But it’s physically very demanding for a very short period of time, because the demonstration of the feelings is extreme, and therefore it’s nerve-wracking, if you want to be involved completely with the expression of the music. I never separated intellect and feeling; the greatest composers have always married these two things. The composers who are just feeling or just abstract, are for me not composers, they are half-composers.
X. Pierre Boulez, Repons
The real translation is “responsorial.” In the church, especially the church of long ago, you had a priest who would say a sentence, and the crowd would answer. And this piece is between a group of instruments, and solo instruments.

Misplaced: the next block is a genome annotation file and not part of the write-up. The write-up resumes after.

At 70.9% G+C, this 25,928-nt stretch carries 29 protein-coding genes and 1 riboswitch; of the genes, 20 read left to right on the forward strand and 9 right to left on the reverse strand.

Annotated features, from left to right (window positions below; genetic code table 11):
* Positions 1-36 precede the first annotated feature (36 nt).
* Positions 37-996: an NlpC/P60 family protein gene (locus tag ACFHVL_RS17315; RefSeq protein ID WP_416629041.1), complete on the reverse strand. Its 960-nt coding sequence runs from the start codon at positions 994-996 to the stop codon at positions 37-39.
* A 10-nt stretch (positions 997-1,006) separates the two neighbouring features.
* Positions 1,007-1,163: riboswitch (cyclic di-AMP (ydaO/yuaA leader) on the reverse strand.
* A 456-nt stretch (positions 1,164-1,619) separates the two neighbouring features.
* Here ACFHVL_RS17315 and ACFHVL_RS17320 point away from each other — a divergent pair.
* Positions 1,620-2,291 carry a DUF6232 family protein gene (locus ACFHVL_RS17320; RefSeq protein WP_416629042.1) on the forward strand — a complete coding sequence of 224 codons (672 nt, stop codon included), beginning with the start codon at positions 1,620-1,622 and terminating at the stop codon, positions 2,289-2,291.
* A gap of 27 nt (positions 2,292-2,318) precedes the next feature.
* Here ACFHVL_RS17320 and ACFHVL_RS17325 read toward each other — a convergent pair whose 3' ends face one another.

You have in the center of the hall, which is not a normal hall but could be any kind of space, you have some strings, brass, woodwind, which are acoustic. You have the audience around that, and behind the audience you have six soloists – two pianos, one harp, one cimbalom, one vibraphone and xylophone/glockenspiel. These six instruments are amplified, and for some passages, transformed by electronic devices. Some of the sounds are un-tempered; you don’t have only the half-tone, but other types of intervals. Therefore the audience is taking in a whole atmosphere of sound,which is in front of them and behind them. The main group sound is not moving – it is in front of the audience. But the sound of the soloists is traveling, so you have a responsorial between the main instrument and the soloists.